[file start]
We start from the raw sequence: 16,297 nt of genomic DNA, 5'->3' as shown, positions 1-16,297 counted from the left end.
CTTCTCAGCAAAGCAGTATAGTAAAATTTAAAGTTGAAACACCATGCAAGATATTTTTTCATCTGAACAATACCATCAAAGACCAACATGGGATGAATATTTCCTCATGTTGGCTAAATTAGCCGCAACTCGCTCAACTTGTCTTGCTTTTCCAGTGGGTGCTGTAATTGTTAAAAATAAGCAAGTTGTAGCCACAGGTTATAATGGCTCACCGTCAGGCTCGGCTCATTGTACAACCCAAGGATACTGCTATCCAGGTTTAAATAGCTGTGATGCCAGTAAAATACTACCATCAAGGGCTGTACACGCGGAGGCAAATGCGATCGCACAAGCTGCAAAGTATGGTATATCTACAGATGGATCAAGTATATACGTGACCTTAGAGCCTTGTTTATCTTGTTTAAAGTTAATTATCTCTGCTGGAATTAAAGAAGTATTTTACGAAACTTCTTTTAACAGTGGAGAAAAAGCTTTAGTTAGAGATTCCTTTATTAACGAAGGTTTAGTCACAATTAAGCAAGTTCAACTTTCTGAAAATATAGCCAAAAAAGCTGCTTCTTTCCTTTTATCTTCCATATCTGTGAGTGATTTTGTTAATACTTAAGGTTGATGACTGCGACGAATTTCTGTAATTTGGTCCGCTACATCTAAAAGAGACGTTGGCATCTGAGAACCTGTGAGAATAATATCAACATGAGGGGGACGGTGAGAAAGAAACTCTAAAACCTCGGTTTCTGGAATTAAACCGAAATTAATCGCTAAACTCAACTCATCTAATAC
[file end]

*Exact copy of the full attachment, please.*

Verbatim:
We start from the raw sequence: 16,297 nt of genomic DNA, 5'->3' as shown, positions 1-16,297 counted from the left end.
CTTCTCAGCAAAGCAGTATAGTAAAATTTAAAGTTGAAACACCATGCAAGATATTTTTTCATCTGAACAATACCATCAAAGACCAACATGGGATGAATATTTCCTCATGTTGGCTAAATTAGCCGCAACTCGCTCAACTTGTCTTGCTTTTCCAGTGGGTGCTGTAATTGTTAAAAATAAGCAAGTTGTAGCCACAGGTTATAATGGCTCACCGTCAGGCTCGGCTCATTGTACAACCCAAGGATACTGCTATCCAGGTTTAAATAGCTGTGATGCCAGTAAAATACTACCATCAAGGGCTGTACACGCGGAGGCAAATGCGATCGCACAAGCTGCAAAGTATGGTATATCTACAGATGGATCAAGTATATACGTGACCTTAGAGCCTTGTTTATCTTGTTTAAAGTTAATTATCTCTGCTGGAATTAAAGAAGTATTTTACGAAACTTCTTTTAACAGTGGAGAAAAAGCTTTAGTTAGAGATTCCTTTATTAACGAAGGTTTAGTCACAATTAAGCAAGTTCAACTTTCTGAAAATATAGCCAAAAAAGCTGCTTCTTTCCTTTTATCTTCCATATCTGTGAGTGATTTTGTTAATACTTAAGGTTGATGACTGCGACGAATTTCTGTAATTTGGTCCGCTACATCTAAAAGAGACGTTGGCATCTGAGAACCTGTGAGAATAATATCAACATGAGGGGGACGGTGAGAAAGAAACTCTAAAACCTCGGTTTCTGGAATTAAACCGAAATTAATCGCTAAACTCAACTCATCTAATAC